Heart health: Is Aspirin helpful or harmful?
By Anne Craig, Communications Officer
Queen’s University and Kingston General Hospital researchers are part of a groundbreaking international study that has shown that starting – or continuing – to take Aspirin before non-cardiac surgery as a way to protect the heart after surgery is ineffective and, in some cases, harmful.
Because surgery puts patients at increased risk of heart attack, doctors often continue to administer low doses of Aspirin before and after non-cardiac procedures. But new data from the Peri-Operative Ischemic Evaluation Study (POISE-2), published last week in the New England Journal of Medicine, shows that administering Aspirin provided no benefit in reducing the risk of heart-related complications after surgery.
“In fact, Aspirin was shown to increase the risk of serious bleeding after surgery, in some cases,” says Joel Parlow, Head of Anesthesiology and Perioperative Medicine at both Queen’s and KGH and the hospital’s POISE-2 Site Principal Investigator. “This is important news for the medical community and for patients with risk factors for heart disease who are set to undergo non-cardiac surgery.”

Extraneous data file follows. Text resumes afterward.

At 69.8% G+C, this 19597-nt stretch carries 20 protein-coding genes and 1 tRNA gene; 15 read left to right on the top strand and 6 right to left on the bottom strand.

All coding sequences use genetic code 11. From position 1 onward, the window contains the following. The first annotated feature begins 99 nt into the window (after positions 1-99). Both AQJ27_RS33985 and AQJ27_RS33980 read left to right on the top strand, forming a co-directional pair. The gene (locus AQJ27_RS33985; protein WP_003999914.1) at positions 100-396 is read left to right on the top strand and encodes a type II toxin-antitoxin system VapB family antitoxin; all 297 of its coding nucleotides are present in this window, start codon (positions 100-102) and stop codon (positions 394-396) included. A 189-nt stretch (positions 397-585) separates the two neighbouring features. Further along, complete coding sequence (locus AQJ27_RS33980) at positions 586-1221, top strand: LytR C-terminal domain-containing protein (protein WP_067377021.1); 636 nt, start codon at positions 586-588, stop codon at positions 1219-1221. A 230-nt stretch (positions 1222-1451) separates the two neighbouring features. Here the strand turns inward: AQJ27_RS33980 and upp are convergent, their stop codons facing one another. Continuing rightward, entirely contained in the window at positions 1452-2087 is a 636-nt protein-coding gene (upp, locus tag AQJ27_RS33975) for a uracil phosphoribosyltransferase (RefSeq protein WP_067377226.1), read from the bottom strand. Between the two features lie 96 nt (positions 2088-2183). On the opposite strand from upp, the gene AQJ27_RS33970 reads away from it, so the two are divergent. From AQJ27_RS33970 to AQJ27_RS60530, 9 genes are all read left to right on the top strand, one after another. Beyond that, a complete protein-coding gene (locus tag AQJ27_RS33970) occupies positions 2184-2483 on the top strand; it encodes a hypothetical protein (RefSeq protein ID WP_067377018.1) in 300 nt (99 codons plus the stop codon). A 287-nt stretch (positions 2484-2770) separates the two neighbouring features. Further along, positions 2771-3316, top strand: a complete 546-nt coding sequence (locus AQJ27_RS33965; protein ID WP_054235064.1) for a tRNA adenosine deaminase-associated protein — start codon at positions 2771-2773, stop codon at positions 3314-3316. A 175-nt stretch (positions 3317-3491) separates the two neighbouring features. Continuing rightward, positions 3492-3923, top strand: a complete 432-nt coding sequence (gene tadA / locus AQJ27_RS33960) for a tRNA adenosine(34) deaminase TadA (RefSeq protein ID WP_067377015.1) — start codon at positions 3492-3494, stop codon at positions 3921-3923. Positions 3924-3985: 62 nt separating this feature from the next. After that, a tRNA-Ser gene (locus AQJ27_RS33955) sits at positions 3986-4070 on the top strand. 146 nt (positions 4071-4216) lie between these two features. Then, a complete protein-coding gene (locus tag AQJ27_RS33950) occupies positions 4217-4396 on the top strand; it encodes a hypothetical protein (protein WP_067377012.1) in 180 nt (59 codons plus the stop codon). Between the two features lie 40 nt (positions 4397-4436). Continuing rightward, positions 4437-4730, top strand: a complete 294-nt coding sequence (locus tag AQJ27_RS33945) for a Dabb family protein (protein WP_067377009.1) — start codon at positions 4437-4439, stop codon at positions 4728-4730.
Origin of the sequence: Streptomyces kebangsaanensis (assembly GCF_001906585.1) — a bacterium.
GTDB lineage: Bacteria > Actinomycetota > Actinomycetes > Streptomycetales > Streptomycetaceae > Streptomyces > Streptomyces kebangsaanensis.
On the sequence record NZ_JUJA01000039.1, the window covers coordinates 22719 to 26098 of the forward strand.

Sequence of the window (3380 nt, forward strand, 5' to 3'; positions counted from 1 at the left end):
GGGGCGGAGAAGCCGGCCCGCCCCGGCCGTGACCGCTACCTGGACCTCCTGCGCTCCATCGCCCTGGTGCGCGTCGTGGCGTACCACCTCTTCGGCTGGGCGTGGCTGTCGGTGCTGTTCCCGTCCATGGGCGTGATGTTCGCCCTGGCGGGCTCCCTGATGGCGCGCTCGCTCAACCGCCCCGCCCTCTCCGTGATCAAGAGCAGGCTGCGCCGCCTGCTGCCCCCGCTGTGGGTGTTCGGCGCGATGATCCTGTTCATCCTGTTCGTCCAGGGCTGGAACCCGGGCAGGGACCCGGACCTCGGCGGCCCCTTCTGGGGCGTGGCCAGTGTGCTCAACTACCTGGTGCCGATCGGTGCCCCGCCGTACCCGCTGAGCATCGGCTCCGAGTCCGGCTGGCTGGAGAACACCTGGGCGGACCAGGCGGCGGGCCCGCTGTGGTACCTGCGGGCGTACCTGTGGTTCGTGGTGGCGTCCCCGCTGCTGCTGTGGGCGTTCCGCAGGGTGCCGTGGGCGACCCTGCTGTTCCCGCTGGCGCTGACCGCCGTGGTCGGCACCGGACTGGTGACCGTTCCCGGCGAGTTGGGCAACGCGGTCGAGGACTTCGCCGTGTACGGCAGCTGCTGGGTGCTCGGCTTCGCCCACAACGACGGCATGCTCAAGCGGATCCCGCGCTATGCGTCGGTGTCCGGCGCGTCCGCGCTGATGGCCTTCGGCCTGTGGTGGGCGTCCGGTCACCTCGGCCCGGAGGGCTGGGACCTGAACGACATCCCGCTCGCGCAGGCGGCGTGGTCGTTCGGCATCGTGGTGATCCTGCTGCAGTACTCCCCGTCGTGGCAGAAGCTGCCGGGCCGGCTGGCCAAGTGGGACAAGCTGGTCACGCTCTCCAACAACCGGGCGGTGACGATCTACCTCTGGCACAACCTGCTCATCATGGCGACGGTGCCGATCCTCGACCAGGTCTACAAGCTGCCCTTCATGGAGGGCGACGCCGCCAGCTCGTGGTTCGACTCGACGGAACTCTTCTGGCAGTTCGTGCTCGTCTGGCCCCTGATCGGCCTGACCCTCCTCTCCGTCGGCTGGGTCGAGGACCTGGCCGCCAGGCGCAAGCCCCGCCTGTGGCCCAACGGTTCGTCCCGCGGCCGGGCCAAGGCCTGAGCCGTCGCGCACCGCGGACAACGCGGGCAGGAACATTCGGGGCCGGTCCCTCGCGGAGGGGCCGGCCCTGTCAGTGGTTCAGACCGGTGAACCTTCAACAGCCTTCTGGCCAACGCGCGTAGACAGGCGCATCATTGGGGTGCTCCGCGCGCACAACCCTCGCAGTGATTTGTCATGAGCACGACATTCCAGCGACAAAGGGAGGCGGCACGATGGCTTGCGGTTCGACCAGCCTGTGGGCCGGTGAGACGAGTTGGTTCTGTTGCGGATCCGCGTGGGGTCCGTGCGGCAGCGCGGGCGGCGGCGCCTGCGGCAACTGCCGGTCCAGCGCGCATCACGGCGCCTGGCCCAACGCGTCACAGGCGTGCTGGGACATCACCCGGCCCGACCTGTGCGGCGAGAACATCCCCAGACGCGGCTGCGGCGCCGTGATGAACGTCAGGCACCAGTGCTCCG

With over 10,000 patients from 23 countries and 135 centres, the study is the largest clinical trial to evaluate major cardiovascular complications in non-cardiac surgeries. More than 400 patients were enlisted from KGH, making it the fourth-largest recruiting site in the world, after Hamilton Health Sciences Centre and The Cleveland Clinic.
The POISE-2 study was designed and led by Principal Investigator P. J. Devereaux (McMaster University’s Population Health Research Institute).
“KGH was able to be a vital contributor to this important study due to the dedication of our excellent research nurses Debbie Dumerton-Shore, Jessica McCourt and Beth Orr, and my co-investigator René Allard. Our research team works side-by-side with patients, surgeons, nurses and with the input of the other members of the Department of Anesthesiology and Perioperative Medicine,” says Dr. Parlow.
View the article online here.